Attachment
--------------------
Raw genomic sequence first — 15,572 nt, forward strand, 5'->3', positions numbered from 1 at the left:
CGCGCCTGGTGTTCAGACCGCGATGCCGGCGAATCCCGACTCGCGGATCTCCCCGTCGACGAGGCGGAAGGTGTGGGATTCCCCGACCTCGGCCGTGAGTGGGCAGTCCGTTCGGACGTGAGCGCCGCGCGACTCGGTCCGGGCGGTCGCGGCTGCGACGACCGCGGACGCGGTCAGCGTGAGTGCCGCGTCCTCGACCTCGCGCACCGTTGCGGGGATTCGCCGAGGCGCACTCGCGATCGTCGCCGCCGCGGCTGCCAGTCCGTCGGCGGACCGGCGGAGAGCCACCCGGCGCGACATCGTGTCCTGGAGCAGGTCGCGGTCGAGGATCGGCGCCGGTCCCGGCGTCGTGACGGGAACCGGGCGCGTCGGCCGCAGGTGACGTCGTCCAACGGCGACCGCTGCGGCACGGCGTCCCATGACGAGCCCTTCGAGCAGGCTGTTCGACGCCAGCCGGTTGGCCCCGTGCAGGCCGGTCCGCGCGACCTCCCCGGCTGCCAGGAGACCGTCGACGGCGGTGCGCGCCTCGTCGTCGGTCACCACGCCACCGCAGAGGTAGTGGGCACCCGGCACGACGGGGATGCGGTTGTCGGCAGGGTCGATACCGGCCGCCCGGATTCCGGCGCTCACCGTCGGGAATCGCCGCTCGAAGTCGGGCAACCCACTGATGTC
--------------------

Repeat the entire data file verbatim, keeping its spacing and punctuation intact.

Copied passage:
Raw genomic sequence first — 15,572 nt, forward strand, 5'->3', positions numbered from 1 at the left:
CGCGCCTGGTGTTCAGACCGCGATGCCGGCGAATCCCGACTCGCGGATCTCCCCGTCGACGAGGCGGAAGGTGTGGGATTCCCCGACCTCGGCCGTGAGTGGGCAGTCCGTTCGGACGTGAGCGCCGCGCGACTCGGTCCGGGCGGTCGCGGCTGCGACGACCGCGGACGCGGTCAGCGTGAGTGCCGCGTCCTCGACCTCGCGCACCGTTGCGGGGATTCGCCGAGGCGCACTCGCGATCGTCGCCGCCGCGGCTGCCAGTCCGTCGGCGGACCGGCGGAGAGCCACCCGGCGCGACATCGTGTCCTGGAGCAGGTCGCGGTCGAGGATCGGCGCCGGTCCCGGCGTCGTGACGGGAACCGGGCGCGTCGGCCGCAGGTGACGTCGTCCAACGGCGACCGCTGCGGCACGGCGTCCCATGACGAGCCCTTCGAGCAGGCTGTTCGACGCCAGCCGGTTGGCCCCGTGCAGGCCGGTCCGCGCGACCTCCCCGGCTGCCAGGAGACCGTCGACGGCGGTGCGCGCCTCGTCGTCGGTCACCACGCCACCGCAGAGGTAGTGGGCACCCGGCACGACGGGGATGCGGTTGTCGGCAGGGTCGATACCGGCCGCCCGGATTCCGGCGCTCACCGTCGGGAATCGCCGCTCGAAGTCGGGCAACCCACTGATGTC